“Dominic. I can’t get a hold of Cassie. She won’t answer her phone. She didn’t come to work today. And she’s not answering her door.” My breathing was picking up, my voice climbing in pitch.
“What? What do mean? Are you at her house now?”
“Yeah. Her car’s here, but she’s not answering. I don’t know what to do.”
“First, you need to calm down. Breathe, Ella. Slow, deep breaths. You can’t think straight if you’re panicked.” He spoke in a slow, calm tone that seeped through the line and helped me settle down a fraction. When my breathing was more regulated he continued. “Does she have any family you can call?
“No. Her parents are both dead, and she doesn’t have any brothers or sisters. I don’t know about cousins or anything. She never talks about any.”
“Should I call the police? It’s been over twenty-four hours.”
“How about if you meet me somewhere. A coffee shop, McDonald’s. Anywhere. I just think you should get away from her house for now. We can call the police from there.”
“But what if she comes back? Or out? Or what if she’s laying on the floor, injured?” I was starting to panic again. “I can’t just leave her, Dominic.”
“You’re not leaving her.” He paused. “Okay. Tell me how to get there. I’ll come to you. You can call the police in the meantime.”
A heavy sigh escaped my lungs. “I think that’s better.” I gave him directions and hung up. Then I dialed 9-1-1.
When the police showed up thirty minutes later, Dominic had already arrived. He was walking the perimeter, looking for anything suspicious. With his background, he had developed an ability to spot signs like that.
I sat on the porch steps with one of the two officers, telling Saturday’s story and how Cassie had failed to show up for work that day. She took notes diligently, but for some reason I had doubts that the case would be taken seriously. Still, anything was better than nothing.
When I told her that I had a spare key to Cassie’s house, she asked why I hadn’t gone in. “I don’t have it with me,” I told her. “I can go get it if you want.”
“I think that would be better than us breaking in,” she said in a voice like strawberry lip gloss, sugary-sweet with a barrier designed to entice and protect. “How long will it take you to get it?”
“Maybe twenty minutes. I live in Church Hill, so. . .”
“Okay.” She seemed to think it over. “We can’t just wait around here for you to get back. However, the circumstances surrounding Cassie’s disappearance will qualify the case as suspicious. I’ll take what we have back to the station and get started on the paperwork. When you have the key, come to the station and ask for me. We’ll come back together.” She handed me her card and stood to meet her partner.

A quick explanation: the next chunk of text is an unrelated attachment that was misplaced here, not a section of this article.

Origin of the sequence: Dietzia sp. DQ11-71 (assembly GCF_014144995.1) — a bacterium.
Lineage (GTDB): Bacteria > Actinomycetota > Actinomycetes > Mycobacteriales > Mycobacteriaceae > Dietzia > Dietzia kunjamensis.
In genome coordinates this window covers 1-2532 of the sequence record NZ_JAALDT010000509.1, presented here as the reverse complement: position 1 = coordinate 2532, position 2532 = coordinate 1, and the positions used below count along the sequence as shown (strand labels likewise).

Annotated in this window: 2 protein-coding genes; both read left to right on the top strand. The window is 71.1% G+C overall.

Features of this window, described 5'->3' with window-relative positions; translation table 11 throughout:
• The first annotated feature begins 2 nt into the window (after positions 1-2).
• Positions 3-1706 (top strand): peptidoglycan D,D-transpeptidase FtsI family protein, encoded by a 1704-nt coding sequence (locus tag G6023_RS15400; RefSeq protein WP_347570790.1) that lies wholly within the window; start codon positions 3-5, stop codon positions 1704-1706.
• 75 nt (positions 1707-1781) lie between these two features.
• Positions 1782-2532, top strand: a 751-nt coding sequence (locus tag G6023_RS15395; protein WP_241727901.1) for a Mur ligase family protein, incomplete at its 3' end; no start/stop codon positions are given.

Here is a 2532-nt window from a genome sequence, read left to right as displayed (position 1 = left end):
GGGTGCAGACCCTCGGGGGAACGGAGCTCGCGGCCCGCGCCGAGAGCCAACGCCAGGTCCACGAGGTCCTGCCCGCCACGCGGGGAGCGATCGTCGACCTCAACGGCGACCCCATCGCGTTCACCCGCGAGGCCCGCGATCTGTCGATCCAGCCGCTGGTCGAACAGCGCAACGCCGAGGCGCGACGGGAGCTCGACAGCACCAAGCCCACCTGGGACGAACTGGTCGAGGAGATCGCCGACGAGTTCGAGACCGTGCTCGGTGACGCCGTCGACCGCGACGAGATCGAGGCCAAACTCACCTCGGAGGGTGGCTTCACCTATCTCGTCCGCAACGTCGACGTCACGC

I followed her down the steps, reading her name on the card. Officer Samantha Brecky. She had told me upon arriving, but I wasn’t really paying attention. Names seemed so trivial at the time. I tried to commit her angular features to memory so I would recognize her later.
Dominic and the droopy-eyed, muffin-top officer came around the corner of the house, meeting me and Officer Brecky in the small green square that was the front lawn.
“Nothing that shows any sign of breaking in,” the male officer said. “What did you get?”
“Sounds suspicious. Mrs. Boothe has a key to the dwelling. She’s going to go home to get it and bring it back to the station. I’ll come back out with her to check inside.”
“We’ll both come. You never know what you might find inside.” I didn’t like his intonation. Like he hoped to find something worth a story in the paper, some recognition for him. His voice ground in his throat like he smoked two packs a day. An observation driven home when he lit what must have been the third cigarette I’d seen in his hand in the half-hour since he’d arrived.
After assuring Officer Brecky that I would bring Cassie’s key to the station as soon as possible, the two officers drove away leaving me with no answers and a much deeper trepidation.
Dominic’s arm draped around my shoulders as we watched the cruiser drive up the hill and turn left out of the neighborhood. “Let’s go get that key,” he said squeezing me lightly. He tried to sound positive, but there was a dark cloud lurking in his timbre.
I didn’t say anything, just started trudging toward my car. But the arm across my shoulders steered me toward the Mustang. I didn’t have the courage to argue.